Davis Centre flooded due to the extreme weather


With only two weeks into 2018, this winter has already made a comeback from last year’s mild temperatures with what seems like some of its fiercest winds and brutal colds. It’s safe to say that many were unprepared. Clearly, the William G. Davis Computer Research Centre (DC), wasn’t an exception to its wrath either.

At the beginning of term, the building was flooded, allegedly due to the extreme freezing of the pipes when the thermostats were lowered for the winter break. Afterwards, they were turned back on, only to melt the ice and open the floodgates. By Jan. 2, a lecture hall was reportedly filled with eight feet of water.

Despite the menacing cold reaching a “feels like” temperature of nearly -30 degrees Celsius, there have been surprising bouts of warmth. One of which, includes later this week, as it’s expected to become six degrees Celsius this Sunday, Jan. 20 in Waterloo, according to The Weather Network.

Due to these abrupt weather changes, DC wasn’t the only location where flooding may be a concern.  As such, there is currently a flood watch for the southern Grand River watershed. According to the Grand River Conservation Authority (GRCA), “discharges from the Belwood and Conestogo Reservoirs were increased Saturday morning to release water that was stored from the recent rain and snowmelt. This will result in higher river flows in the central and lower Grand River and the lower Conestogo River through the week.”

Currently, a flood warning has been issued for the low-level bridge area above St. Jacobs in the Township of Woolwich. There remains a flood watch for “the Grand River from Brantford to Lake Erie and the Nith River below Ayr.” This includes the County of Brant and Six Nations, City of Brantford, and the City of Cambridge.

In addition to the flooding, ice jams, which are “large [volumes] of broken ice in the river,” also pose as potential hazards. They rapidly form and melt in the river, which causes sudden increases in water in certain locations. The public is advised to keep from ice covered rivers as it is unpredictable and unsafe.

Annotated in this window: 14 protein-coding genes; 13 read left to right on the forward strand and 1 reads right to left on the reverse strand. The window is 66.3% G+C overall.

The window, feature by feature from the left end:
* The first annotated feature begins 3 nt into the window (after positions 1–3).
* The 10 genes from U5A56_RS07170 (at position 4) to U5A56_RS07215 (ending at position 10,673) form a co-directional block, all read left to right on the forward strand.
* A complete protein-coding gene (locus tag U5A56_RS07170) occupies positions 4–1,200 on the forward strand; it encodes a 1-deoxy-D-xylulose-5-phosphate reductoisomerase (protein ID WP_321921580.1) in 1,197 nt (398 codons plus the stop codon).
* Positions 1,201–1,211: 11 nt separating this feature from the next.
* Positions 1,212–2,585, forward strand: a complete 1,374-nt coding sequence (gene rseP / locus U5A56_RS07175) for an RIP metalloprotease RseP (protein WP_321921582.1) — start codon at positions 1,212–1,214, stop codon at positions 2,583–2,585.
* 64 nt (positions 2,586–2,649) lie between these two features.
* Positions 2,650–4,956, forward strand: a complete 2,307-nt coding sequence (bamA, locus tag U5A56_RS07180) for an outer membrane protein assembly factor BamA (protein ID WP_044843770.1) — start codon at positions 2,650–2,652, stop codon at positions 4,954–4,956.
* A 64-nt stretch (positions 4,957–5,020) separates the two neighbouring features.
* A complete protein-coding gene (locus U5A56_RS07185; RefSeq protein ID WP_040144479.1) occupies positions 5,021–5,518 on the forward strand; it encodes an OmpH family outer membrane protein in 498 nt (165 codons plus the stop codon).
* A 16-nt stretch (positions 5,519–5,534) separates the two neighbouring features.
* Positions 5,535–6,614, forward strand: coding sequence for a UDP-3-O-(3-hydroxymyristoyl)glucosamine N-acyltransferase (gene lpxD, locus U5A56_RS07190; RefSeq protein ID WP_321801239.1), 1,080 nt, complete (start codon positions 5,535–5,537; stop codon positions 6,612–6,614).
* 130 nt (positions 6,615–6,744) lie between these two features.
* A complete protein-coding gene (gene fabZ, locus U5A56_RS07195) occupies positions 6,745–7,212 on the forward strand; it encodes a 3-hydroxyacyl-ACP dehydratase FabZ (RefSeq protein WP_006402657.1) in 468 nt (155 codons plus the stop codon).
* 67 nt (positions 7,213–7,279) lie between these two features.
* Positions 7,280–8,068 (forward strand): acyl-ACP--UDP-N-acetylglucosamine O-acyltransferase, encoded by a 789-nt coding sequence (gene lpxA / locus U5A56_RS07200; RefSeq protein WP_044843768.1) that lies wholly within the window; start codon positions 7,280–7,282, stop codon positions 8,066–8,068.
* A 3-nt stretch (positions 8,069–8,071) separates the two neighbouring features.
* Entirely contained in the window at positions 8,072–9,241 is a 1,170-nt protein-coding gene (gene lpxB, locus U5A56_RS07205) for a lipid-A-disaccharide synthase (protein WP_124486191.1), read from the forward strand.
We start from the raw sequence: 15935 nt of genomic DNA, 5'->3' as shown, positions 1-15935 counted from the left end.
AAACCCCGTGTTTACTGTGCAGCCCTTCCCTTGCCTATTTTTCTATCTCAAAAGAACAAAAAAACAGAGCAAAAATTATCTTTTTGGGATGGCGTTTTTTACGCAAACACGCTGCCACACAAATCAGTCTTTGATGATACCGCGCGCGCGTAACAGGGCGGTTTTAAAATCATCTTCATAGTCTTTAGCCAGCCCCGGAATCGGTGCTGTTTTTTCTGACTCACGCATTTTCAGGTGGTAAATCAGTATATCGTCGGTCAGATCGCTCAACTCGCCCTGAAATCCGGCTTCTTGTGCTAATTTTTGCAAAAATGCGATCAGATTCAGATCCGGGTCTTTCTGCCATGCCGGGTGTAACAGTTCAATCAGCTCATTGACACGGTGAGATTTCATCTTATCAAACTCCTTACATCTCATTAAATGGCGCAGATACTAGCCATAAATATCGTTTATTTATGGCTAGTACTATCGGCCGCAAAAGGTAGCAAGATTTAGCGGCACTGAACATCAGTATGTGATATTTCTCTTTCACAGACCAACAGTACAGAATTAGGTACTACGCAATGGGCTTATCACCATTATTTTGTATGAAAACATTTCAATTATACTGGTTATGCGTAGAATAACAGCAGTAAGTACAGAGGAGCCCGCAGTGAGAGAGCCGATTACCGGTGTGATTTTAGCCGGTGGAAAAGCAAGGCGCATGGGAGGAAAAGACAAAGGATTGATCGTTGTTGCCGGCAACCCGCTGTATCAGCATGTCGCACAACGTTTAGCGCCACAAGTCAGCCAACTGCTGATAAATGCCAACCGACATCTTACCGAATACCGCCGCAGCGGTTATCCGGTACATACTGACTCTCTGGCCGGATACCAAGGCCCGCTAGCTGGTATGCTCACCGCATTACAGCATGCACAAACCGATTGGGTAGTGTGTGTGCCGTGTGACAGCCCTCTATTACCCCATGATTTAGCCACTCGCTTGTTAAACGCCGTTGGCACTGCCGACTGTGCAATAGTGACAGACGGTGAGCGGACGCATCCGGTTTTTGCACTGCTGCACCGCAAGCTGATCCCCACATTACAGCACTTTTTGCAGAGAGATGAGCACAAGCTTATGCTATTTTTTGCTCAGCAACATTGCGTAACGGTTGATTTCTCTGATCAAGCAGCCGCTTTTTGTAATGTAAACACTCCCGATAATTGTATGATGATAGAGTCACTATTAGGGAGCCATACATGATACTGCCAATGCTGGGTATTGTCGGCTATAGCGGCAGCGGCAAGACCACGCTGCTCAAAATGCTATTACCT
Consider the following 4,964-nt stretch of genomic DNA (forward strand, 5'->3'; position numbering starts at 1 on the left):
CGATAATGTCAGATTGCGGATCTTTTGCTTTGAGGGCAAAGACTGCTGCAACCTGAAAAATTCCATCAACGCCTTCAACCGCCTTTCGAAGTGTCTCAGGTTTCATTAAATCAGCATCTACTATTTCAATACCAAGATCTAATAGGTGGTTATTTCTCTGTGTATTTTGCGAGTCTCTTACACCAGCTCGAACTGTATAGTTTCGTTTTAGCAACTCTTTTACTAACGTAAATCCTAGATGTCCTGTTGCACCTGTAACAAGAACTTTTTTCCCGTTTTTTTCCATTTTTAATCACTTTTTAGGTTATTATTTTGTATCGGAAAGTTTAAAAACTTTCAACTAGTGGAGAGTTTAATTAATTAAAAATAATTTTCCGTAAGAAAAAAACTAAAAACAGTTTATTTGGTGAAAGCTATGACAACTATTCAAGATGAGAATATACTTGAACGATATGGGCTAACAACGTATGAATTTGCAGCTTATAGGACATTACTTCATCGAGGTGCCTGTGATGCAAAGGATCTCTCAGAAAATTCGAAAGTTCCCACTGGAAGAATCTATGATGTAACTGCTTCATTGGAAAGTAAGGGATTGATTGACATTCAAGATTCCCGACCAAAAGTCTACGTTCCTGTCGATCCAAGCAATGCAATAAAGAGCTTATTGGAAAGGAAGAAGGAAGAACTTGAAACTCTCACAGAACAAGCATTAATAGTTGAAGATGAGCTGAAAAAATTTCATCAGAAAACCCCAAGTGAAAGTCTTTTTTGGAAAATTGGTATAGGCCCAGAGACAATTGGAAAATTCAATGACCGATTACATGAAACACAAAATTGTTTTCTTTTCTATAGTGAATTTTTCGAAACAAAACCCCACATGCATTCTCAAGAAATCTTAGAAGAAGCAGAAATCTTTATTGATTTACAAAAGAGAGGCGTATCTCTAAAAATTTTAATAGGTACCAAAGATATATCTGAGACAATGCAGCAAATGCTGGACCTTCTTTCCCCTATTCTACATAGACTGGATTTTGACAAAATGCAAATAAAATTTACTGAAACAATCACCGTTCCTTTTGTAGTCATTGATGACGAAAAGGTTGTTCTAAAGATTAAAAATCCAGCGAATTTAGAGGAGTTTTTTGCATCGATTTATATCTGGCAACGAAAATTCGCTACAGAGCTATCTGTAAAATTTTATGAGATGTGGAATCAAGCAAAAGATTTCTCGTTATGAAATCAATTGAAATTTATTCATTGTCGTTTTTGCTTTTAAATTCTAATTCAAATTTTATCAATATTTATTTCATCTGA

But the cold isn’t all for nought. The GRCA announced that on Jan. 6, six parks have opened for traditional winter activities — something seemingly inexistent last year. Beginning that day, Waterloo’s Laurel Creek Park has been open exclusively on weekends from 8 a.m. to 5:30 p.m. and will occasionally have rentals for cross-country skiing and snowshoeing equipment, along with Shade’s Mills and Pinehurst Lake. Additionally, Rockwood and Belwood Lake are offering activities including hiking, cross-country skiing, and snowshoeing.

Regardless, remember to make or grab a hot drink and stay warm indoors this semester.

Correction: On New Year’s Day of 2018, the lecture theatre in room 1350 of the William G. Davis Computer Research Centre, otherwise known as DC, was flooded with water.

In a statement from Harry Bakker, the executive director of the University of Waterloo’s Plant Operations, he wrote that “an outdoor air damper had not fully closed during the holiday period, allowing outdoor air leakage into the room … causing the water standing in the piping to freeze, cracking the fire hose valve.”

As the heat in DC was turned back on, the frozen water thawed and proceeded to flood the room. Plant Operations staff arrived to mitigate the situation, only to be greeted by nearly eight feet of water. To aid in the process of water removal, a restoration company was recruited.

Bakker tells Imprint that, “remediation work is underway to replace the lecture theatre’s water-damaged carpeting, seating, electrical, and video projections systems.” 

However, this does allow for the technology in the theatre to be upgraded.

Room 1350 is scheduled to reopen by next term, but for now, classes will continue to take place in their temporary locations.

“We apologize for any inconvenience that this may have caused and would like to thank everyone for their ongoing understanding and continued patience as we remediate and upgrade Room DC 1350,” Bakker said.


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